Narrow band imaging (NBI) is generally considered to be useful for lesion characterization, but not enhanced detection of gastric lesions, because of the dark endoscopic view. We tested whether the new generation of NBI (190-NBI or 290-NBI), which is twice as bright as the previous version, would improve detection of premalignant gastric lesions compared with high-definition white light endoscopy (HD-WLE).Patients and methods
This was a multicenter prospective randomized study involving five tertiary institutions in the Asia-Pacific region. A total of 579 patients aged older than 50 years who underwent diagnostic upper gastrointestinal endoscopy were randomized to either HD-WLE or NBI. The outcome measurements were detection of intestinal metaplasia (IM), focal gastric lesions, and gastric cancers.Results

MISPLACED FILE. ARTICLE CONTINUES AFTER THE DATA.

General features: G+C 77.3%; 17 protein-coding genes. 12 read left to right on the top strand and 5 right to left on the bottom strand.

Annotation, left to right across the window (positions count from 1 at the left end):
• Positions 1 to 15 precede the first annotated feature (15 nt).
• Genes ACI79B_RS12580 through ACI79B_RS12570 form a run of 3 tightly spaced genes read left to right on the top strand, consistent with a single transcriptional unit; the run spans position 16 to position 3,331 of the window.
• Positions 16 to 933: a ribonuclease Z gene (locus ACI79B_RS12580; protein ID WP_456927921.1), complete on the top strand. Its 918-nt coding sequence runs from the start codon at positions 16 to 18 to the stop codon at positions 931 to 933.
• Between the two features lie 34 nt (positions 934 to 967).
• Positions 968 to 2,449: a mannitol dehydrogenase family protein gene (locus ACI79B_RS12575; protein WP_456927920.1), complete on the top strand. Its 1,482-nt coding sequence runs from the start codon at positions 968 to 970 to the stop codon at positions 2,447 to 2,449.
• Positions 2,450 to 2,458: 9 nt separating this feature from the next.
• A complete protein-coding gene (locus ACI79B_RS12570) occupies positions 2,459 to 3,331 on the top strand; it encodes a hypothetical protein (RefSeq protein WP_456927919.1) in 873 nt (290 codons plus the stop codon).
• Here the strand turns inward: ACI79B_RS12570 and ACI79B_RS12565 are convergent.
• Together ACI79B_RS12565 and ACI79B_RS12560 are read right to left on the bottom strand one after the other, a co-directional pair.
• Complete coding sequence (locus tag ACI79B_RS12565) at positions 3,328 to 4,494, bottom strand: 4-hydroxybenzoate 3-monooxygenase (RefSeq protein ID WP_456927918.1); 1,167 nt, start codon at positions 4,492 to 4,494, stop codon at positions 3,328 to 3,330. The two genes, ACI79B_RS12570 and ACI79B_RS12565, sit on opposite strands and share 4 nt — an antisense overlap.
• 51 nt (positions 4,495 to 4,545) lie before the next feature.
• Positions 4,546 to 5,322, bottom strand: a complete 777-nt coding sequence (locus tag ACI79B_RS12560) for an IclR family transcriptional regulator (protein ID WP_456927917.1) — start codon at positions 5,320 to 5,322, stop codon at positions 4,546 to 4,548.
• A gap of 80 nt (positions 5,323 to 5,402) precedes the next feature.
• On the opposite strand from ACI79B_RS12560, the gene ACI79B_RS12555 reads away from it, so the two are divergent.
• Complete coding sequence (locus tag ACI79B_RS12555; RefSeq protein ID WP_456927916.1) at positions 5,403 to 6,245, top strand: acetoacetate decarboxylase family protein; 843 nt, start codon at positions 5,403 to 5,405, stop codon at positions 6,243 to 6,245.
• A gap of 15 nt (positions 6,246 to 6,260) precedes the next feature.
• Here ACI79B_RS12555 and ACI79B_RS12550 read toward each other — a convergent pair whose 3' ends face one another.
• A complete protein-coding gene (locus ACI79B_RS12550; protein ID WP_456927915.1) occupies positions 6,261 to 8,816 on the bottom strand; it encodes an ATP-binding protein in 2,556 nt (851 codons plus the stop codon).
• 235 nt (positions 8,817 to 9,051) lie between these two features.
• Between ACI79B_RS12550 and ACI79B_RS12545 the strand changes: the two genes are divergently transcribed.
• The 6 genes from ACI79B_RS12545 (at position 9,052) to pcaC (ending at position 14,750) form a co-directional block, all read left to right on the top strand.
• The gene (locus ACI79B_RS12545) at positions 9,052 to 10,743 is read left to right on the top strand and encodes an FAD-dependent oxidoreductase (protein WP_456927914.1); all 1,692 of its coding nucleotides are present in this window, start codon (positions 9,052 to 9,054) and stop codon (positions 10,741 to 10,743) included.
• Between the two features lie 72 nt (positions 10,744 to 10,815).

Focal gastric lesions were detected in 83/286 (29%) and 119/293 patients (40.6%) by HD-WLE and by NBI, respectively (P=0.003). IM was detected in 22/286 patients (7.7%) by HD-WLE and in 52/293 patients (17.7%) by NBI (P<0.001). Gastric cancer were found in 7/286 (2.4%) and 3/293 patients (1%) in HD-WLE and NBI groups, respectively (P=0.189).Conclusion
NBI increased the detection rate of IM compared with HD-WLE.